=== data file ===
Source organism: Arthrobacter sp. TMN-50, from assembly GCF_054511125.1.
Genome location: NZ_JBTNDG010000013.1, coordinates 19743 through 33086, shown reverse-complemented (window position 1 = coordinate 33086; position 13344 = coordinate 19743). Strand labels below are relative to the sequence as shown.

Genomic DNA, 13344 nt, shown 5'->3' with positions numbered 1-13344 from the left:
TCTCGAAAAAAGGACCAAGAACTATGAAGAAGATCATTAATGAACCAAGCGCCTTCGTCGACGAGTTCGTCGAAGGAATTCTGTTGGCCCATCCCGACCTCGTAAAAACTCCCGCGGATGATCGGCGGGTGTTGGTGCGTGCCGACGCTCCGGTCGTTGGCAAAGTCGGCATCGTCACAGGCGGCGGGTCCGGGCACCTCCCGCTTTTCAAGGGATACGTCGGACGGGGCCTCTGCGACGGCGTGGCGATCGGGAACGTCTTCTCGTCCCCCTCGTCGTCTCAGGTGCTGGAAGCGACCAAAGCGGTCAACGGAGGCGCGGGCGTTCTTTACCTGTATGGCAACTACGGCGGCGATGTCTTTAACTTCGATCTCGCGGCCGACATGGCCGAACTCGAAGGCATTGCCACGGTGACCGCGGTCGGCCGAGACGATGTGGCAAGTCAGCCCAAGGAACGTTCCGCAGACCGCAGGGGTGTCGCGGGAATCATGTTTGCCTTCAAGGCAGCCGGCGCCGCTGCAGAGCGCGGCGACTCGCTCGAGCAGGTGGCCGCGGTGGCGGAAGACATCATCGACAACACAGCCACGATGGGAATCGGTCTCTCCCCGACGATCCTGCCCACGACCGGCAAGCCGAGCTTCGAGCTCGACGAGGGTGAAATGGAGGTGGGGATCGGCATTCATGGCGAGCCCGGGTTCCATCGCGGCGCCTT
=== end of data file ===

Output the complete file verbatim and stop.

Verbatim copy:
Source organism: Arthrobacter sp. TMN-50, from assembly GCF_054511125.1.
Genome location: NZ_JBTNDG010000013.1, coordinates 19743 through 33086, shown reverse-complemented (window position 1 = coordinate 33086; position 13344 = coordinate 19743). Strand labels below are relative to the sequence as shown.

Genomic DNA, 13344 nt, shown 5'->3' with positions numbered 1-13344 from the left:
TCTCGAAAAAAGGACCAAGAACTATGAAGAAGATCATTAATGAACCAAGCGCCTTCGTCGACGAGTTCGTCGAAGGAATTCTGTTGGCCCATCCCGACCTCGTAAAAACTCCCGCGGATGATCGGCGGGTGTTGGTGCGTGCCGACGCTCCGGTCGTTGGCAAAGTCGGCATCGTCACAGGCGGCGGGTCCGGGCACCTCCCGCTTTTCAAGGGATACGTCGGACGGGGCCTCTGCGACGGCGTGGCGATCGGGAACGTCTTCTCGTCCCCCTCGTCGTCTCAGGTGCTGGAAGCGACCAAAGCGGTCAACGGAGGCGCGGGCGTTCTTTACCTGTATGGCAACTACGGCGGCGATGTCTTTAACTTCGATCTCGCGGCCGACATGGCCGAACTCGAAGGCATTGCCACGGTGACCGCGGTCGGCCGAGACGATGTGGCAAGTCAGCCCAAGGAACGTTCCGCAGACCGCAGGGGTGTCGCGGGAATCATGTTTGCCTTCAAGGCAGCCGGCGCCGCTGCAGAGCGCGGCGACTCGCTCGAGCAGGTGGCCGCGGTGGCGGAAGACATCATCGACAACACAGCCACGATGGGAATCGGTCTCTCCCCGACGATCCTGCCCACGACCGGCAAGCCGAGCTTCGAGCTCGACGAGGGTGAAATGGAGGTGGGGATCGGCATTCATGGCGAGCCCGGGTTCCATCGCGGCGCCTT